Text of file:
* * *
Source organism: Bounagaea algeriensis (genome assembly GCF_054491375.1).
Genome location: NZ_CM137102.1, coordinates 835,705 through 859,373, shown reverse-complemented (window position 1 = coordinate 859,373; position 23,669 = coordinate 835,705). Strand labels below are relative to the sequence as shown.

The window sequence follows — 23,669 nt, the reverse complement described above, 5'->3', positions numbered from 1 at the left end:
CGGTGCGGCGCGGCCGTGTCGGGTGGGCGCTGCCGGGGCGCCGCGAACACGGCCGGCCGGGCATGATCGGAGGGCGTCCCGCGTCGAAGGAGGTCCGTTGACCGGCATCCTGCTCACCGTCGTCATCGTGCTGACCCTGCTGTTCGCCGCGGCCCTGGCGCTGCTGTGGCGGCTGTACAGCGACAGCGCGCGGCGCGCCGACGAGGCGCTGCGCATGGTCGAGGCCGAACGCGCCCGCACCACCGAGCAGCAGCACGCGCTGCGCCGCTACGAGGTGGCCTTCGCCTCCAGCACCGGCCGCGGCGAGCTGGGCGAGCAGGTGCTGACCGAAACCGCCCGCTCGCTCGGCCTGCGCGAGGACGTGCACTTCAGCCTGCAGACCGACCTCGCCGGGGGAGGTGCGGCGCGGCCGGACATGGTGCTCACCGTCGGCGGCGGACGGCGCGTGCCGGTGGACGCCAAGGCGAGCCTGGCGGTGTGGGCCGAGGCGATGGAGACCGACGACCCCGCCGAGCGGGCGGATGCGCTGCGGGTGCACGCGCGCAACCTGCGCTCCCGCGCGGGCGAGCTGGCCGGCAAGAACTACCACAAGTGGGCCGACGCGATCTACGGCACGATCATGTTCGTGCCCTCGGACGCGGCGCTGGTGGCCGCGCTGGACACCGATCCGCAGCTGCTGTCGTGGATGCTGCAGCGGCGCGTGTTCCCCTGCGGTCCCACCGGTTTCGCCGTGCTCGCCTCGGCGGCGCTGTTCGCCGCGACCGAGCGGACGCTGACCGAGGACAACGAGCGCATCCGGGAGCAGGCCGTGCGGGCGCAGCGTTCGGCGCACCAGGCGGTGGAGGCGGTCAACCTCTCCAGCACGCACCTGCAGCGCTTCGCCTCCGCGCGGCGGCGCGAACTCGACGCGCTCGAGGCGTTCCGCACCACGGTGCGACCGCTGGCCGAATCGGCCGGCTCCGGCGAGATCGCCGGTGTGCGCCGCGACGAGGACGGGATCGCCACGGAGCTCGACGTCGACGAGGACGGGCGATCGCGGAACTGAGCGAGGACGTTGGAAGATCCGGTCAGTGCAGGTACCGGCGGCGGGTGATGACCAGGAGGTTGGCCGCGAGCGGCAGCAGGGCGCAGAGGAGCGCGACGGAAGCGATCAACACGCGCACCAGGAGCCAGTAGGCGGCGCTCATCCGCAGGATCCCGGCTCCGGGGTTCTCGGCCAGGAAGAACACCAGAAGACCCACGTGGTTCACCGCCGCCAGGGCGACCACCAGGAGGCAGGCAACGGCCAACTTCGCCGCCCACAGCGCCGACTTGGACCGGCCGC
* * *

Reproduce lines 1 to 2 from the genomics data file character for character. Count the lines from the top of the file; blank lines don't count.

Source organism: Bounagaea algeriensis (genome assembly GCF_054491375.1).
Genome location: NZ_CM137102.1, coordinates 835,705 through 859,373, shown reverse-complemented (window position 1 = coordinate 859,373; position 23,669 = coordinate 835,705). Strand labels below are relative to the sequence as shown.